Last spring the Reagan administration was faced with a problem. The public's perception of Reagan as a trigger-happy cold warrior with his finger too close to the nuclear button was being translated into political terms. The election of 1982 demonstrated strong nationwide support for a nuclear weapons freeze, and public opinion polls in the months following registered an increasing majority of the population wanting an end to the arms race.
In addition, Congress was beginning to prove troublesome on the MX missile, the centerpiece of Reagan's strategic "modernization" program. A House of Representatives vote in July came within 13 votes of withdrawing funds for the procurement of the first of these new land-based missiles.
Reagan's response to the growing clamor for an end to the arms race was to escalate the race under another name. In appropriate Orwellian fashion, the latest justification for nuclear buildup is called "build-down."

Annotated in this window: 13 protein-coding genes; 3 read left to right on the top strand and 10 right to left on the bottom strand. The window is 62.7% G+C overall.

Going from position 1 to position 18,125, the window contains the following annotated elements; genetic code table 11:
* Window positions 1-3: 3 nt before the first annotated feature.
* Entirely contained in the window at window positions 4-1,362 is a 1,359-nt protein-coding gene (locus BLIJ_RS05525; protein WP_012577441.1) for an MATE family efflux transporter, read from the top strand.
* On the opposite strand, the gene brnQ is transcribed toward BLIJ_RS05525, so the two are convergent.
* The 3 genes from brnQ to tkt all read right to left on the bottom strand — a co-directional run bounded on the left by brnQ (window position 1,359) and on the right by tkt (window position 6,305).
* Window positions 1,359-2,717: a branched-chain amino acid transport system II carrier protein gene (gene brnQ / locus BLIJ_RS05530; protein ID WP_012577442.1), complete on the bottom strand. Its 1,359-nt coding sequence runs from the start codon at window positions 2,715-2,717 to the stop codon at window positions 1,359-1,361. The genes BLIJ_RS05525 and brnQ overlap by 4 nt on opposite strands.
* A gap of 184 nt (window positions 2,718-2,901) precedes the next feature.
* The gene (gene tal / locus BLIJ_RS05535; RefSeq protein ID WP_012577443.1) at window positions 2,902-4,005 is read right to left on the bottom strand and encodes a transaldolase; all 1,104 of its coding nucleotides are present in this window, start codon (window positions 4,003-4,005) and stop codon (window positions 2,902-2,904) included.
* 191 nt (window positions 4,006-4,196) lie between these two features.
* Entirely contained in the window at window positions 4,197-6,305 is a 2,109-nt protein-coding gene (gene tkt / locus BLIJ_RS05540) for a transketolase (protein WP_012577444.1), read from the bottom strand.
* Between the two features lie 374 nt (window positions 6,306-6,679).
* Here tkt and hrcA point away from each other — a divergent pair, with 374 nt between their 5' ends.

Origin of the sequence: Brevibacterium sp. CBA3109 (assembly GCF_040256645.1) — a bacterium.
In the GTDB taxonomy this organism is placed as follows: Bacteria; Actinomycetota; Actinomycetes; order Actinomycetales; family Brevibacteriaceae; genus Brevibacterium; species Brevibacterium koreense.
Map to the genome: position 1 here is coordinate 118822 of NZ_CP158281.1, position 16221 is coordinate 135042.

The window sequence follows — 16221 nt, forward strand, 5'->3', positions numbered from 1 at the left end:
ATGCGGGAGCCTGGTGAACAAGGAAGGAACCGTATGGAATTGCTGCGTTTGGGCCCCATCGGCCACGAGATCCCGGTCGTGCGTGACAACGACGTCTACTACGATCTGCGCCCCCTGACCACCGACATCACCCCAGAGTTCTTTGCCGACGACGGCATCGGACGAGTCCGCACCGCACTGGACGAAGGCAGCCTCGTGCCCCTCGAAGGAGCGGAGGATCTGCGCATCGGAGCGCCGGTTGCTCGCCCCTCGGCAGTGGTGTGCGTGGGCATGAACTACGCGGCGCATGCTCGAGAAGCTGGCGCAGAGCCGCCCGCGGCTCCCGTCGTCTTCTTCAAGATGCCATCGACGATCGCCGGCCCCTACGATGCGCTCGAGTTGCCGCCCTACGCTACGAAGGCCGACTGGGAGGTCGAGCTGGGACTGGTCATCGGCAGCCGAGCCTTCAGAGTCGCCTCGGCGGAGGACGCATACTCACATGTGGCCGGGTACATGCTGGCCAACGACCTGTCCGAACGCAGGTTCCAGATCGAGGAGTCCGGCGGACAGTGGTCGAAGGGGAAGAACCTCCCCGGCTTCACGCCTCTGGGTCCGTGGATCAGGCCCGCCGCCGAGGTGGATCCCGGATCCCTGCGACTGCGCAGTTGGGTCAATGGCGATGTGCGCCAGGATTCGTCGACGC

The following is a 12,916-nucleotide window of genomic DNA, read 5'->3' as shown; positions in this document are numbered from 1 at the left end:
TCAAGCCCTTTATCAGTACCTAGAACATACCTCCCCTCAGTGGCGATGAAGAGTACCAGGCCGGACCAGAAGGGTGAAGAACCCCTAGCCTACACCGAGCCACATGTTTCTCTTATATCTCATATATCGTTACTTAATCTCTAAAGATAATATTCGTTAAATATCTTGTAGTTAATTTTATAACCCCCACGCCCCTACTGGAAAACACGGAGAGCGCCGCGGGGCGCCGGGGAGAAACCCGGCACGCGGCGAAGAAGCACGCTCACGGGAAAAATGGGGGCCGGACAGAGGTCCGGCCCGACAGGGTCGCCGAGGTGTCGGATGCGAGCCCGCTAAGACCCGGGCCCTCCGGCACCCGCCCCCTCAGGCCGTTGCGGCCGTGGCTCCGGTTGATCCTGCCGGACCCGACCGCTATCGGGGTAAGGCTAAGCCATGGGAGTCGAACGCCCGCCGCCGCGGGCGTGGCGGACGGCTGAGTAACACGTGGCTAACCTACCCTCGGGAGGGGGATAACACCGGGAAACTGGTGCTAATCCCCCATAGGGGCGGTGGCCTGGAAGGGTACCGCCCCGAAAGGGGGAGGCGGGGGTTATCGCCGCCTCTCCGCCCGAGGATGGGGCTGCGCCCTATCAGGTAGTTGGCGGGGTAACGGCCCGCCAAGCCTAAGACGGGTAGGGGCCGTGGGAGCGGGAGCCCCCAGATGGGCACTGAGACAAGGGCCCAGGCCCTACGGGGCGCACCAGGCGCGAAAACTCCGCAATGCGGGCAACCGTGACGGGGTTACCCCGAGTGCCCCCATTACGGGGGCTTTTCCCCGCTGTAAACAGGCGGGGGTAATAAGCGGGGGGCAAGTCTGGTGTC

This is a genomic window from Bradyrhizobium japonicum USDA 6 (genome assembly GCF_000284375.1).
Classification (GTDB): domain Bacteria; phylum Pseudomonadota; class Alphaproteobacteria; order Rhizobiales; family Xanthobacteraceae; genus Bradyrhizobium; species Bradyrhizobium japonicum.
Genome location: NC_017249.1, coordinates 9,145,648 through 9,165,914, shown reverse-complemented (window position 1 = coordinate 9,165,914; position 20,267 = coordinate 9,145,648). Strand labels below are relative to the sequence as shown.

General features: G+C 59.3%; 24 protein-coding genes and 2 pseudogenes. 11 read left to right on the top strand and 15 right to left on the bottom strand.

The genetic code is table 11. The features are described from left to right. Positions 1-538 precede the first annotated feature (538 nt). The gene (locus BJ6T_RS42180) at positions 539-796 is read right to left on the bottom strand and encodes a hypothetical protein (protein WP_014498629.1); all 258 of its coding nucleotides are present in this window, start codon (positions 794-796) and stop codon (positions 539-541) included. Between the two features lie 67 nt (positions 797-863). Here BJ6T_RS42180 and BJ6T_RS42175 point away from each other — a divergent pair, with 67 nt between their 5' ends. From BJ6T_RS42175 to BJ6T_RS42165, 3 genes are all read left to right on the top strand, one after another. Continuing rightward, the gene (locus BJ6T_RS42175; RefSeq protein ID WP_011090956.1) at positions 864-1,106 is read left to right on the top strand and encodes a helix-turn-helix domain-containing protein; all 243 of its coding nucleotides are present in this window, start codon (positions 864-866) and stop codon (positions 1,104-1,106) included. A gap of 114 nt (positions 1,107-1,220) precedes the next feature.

The "guaranteed arms build-down" is the Reagan administration's latest twist in the Strategic Arms Reduction Talks (START) in Geneva. Build-down grew out of a proposal made last year by Alton Frye, the Washington director of the elite Council on Foreign Relations. Simply put, the build-down proposal as originally conceived would require the destruction of two old warheads for each new warhead built, thus automatically reducing the number of nuclear weapons in the arsenals of the two superpowers.
Congressional moderates, hoping to avoid the political fallout from the freeze explosion, seized on the Frye proposal as one that could satisfy both ends of the political spectrum back home. Build-down includes "modernization" (a buzz word that means the development of the next generation of nuclear weapons) and also claims to bring about reductions, which will, it is hoped, placate those wanting an end to the arms race.